What this tells us is that even before most of the ancient kings who thought they were the earliest, there were many kings of greater antiquity, who had had conquered the land and had inscribed their names.  Satapatha Brahmana and Aitareya Brahmana mention 16 kings or Chakravartin who ruled India from sea to sea. Yet scholars claim the idea of empire in India started only with the Mauryas.

Such an illustrious land this is of such antiquity.

One of the so called earliest kings by name Bahubali is infact a much later king, in the illustrious lineage of great kings.

This incident created a dawning of realization in Bahubali, the mighty king, who then decided to renounce worldly pleasures and take up spirituality.

He attained Kevala Jnana.

Kevala Jnana

Kevala Jnana is a term used in Jainism to indicate absolute knowledge or wisdom. As per this concept, every individual soul has Kevala Jnana as its inherent quality. This Jnana is however covered by Karma, the deep impressions of previous thoughts and actions. Once this veil of Karma is removed through wisdom, then the state of Kevala Jnana naturally shines forth.

Such a state was attained by Bahubali, who is today revered and worshipped as Gomateshwara.


Bahubali’s statue today stands tall at Shravanabelagola, one of the most revered pilgrimage sites for the Jains, in the state of Karnataka, where He is worshipped as Gomateshwara. This statue of Gomateshwara is one of the 7 wonders of India. The consecration and the first Mahamastakabhisheka of this statue of Gomateshwara happened on 13th March, 981 CE. In the year 1981, the 1000th year of the installation was celebrated with much grandeur at Shravanabelagola, with a Mahamastakabhisheka.

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How did this place attain the name Shravanabelagola?

The Legend

King Chamunda Raya, had this idol installed, with great effort. The story goes that the king soon after establishing the worship of this statue became proud, as he felt that he had installed the deity through his mighty strength. In the coming days, when the king performed the Panchamritabhisheka of this idol, i.e. bathing, abhisheka the idol with 5 liquids, it was found that even though huge qualities of liquid were poured, the liquid did not descend lower than the navel. This miracle was enacted by the Divinity to dispel the vanity that had possessed the king. The king was frustrated and filled with grief as he was unable to bathe the idol of Lord Gomateshwara completely with the ablution. In this situation, on the orders of the Divinity, a celestial apsara named Padmavati, disguised herself as a poor old lady, and appeared before the king, with the five liquid held in a small silver pot, “Beliya Gola”, with the intention of bathing the statue. The king mocked at Padmavati stating that how she could accomplish this as he himself had failed in this endeavor. However on further insistence on her part, the king allowed her to perform the abhisheka, out of curiosity. Padmavati brought the liquid and was successful in performing a complete ablution of the statue. The king realized his arrogance, and giving up his vain pride performed ablution with great respect. From then on this place took on the name of Beliya Gola, meaning a Silver pot.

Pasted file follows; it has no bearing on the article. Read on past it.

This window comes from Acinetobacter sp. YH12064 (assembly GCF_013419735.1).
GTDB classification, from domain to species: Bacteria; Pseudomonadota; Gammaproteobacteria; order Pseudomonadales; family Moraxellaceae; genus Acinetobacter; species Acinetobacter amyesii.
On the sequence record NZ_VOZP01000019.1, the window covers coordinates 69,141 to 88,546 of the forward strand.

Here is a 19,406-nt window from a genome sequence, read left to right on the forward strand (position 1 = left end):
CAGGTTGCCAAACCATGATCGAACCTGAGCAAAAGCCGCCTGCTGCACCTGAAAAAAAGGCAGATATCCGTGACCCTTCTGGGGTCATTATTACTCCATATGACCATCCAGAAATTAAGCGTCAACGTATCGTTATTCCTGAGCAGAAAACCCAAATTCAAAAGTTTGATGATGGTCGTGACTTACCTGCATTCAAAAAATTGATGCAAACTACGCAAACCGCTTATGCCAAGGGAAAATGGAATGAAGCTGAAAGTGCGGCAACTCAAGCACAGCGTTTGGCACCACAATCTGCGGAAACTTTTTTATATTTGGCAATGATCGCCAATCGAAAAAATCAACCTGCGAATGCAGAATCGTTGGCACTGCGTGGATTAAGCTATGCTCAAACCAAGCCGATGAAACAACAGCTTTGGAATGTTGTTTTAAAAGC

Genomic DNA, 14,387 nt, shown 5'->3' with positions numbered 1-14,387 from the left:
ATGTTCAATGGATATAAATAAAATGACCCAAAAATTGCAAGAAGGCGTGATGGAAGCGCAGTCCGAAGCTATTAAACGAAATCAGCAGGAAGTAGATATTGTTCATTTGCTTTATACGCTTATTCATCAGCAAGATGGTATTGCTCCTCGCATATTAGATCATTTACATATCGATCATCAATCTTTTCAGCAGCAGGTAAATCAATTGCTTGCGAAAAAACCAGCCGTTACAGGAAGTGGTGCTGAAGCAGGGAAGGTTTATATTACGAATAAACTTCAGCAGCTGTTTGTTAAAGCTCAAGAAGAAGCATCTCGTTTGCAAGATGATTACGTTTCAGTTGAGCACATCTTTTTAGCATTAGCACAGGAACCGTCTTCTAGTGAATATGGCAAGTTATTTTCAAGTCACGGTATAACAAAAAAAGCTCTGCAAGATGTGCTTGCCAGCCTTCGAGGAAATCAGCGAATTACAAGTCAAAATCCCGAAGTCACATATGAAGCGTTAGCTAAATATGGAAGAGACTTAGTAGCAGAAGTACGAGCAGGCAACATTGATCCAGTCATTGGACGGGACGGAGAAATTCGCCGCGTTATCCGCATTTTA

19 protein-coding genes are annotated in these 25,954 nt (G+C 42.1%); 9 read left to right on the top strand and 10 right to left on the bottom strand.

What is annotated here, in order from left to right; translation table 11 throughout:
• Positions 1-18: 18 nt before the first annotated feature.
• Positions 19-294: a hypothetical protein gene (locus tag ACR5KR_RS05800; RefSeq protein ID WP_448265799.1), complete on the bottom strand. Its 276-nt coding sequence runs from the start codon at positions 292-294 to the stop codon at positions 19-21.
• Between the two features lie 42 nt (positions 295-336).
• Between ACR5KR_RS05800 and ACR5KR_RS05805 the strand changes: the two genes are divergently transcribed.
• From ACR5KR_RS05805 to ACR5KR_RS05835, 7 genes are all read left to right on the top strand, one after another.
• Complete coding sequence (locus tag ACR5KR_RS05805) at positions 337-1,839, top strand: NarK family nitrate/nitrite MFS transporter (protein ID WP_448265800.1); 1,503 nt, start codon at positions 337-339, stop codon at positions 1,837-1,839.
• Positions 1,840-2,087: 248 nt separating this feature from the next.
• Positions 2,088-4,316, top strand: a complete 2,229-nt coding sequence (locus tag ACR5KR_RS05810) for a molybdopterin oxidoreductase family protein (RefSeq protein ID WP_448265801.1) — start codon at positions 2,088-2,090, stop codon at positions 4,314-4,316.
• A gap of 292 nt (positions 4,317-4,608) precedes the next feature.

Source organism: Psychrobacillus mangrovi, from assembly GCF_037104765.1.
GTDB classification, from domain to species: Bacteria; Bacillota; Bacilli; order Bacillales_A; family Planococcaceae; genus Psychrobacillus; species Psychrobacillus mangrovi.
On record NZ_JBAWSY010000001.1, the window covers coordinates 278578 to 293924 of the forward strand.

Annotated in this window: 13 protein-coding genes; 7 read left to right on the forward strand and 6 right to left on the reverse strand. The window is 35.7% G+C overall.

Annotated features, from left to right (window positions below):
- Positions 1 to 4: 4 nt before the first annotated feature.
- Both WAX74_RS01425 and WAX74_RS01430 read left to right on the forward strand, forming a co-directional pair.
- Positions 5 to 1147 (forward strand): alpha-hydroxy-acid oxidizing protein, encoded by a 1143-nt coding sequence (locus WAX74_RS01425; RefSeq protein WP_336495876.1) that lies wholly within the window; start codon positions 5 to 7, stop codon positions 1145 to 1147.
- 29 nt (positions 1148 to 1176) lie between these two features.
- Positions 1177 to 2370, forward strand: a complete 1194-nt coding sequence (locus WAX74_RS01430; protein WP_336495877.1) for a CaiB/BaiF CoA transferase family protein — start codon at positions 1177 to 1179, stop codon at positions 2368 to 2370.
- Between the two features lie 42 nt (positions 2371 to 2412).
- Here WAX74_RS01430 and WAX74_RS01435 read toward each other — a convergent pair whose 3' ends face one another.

Chandragupta Maurya

The great king Chandragupta Maurya was the founder of the Mauryan Empire, who ruled from Pataliputra. After establishing the Mauryan Empire, he decided to follow spirituality. He came all the way from Pataliputra and settled down at Shravanabelagola.


Chandragupta Cave

Chanakya and Bhadrabahu

Chanakya as a Guru to Chandragupta Maurya, taught him the various arts of administration, warfare and social welfare. He was also Chandragupta’s political advisor and helped him strategize the plan for expanding his kingdom. Later on in his life, after he renounced his kingdom, Chandragupta took up Jainism. At that stage in life, Bhadrabahu, the Jain monk was his spiritual Guru.

The knowledge of the basic tenets of Jainism was passed on to Chandragupta Maurya by his Guru Bhadrabahu, at the Bhadrabahu Cave, in the Chandragiri hills, near Shravanbelagola.

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Bhadrabahu Cave

Two sects of Jainism

There are two sects in Jainism namely, Swethambara and Digambara.

Swethambara are those who dress themselves in white, Swetha, while Digambara are those with sky as their covering.

Bahubali belonged to the sect of Digambara, as can be understood from his statue in Shravanabelagola.

Unfortunately, this noble ideal of Digambara has been misunderstood by the materialistic society of today.


Mahamastakabhisheka is a prominent festival dedicated to Lord Gomateshwara, held at Sharavanbelagola, based on the conjunctions of planetary bodies at an interval of 12 to 15 years.

History of Mahamastakabhisheka


This festival involves the bathing and anointing of the statue of Lord Gomateshwara, with milk, sugarcane juice, saffron paste and sprinkled with powders of sandalwood, turmeric and vermilion.

A festival that sees a congregation of thousands, who want to witness the Abhisheka of their Divinity.

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Mahamastakabhisheka of Lord Gomateshwara